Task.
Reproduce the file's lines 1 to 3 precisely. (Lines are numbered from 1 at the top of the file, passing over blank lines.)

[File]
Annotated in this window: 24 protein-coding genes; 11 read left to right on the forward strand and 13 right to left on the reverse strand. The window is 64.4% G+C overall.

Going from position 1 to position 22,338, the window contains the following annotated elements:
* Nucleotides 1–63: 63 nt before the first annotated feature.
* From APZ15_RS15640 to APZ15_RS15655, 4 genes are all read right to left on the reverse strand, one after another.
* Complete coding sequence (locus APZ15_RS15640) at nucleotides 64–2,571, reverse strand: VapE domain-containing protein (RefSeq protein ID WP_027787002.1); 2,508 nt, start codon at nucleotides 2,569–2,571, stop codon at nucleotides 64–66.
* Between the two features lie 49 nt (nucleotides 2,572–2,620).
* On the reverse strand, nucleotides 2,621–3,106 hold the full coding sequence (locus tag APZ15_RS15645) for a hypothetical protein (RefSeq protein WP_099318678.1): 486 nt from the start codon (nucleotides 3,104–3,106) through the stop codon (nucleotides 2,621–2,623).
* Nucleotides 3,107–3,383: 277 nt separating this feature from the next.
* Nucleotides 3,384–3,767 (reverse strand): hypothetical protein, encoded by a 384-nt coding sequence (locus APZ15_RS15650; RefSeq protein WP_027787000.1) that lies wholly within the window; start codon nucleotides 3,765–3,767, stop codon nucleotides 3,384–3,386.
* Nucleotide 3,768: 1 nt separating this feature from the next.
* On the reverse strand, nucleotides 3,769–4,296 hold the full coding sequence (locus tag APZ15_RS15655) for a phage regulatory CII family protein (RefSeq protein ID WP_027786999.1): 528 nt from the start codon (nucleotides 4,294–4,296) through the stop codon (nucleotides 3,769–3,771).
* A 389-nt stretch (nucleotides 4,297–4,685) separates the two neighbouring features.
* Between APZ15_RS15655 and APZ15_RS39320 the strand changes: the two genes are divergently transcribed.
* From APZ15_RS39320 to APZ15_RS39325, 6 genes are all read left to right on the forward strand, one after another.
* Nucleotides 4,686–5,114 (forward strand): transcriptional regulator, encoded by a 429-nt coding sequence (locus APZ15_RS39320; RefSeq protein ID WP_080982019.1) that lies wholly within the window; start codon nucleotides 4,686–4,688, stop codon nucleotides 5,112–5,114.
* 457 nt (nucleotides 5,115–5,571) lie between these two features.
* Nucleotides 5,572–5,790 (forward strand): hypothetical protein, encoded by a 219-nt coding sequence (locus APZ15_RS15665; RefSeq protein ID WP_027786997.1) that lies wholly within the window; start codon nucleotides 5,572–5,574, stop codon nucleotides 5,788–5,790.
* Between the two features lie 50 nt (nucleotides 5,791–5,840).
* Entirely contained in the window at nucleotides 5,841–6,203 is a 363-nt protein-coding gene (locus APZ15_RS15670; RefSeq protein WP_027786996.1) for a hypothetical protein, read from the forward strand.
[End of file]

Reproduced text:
Annotated in this window: 24 protein-coding genes; 11 read left to right on the forward strand and 13 right to left on the reverse strand. The window is 64.4% G+C overall.

Going from position 1 to position 22,338, the window contains the following annotated elements:
* Nucleotides 1–63: 63 nt before the first annotated feature.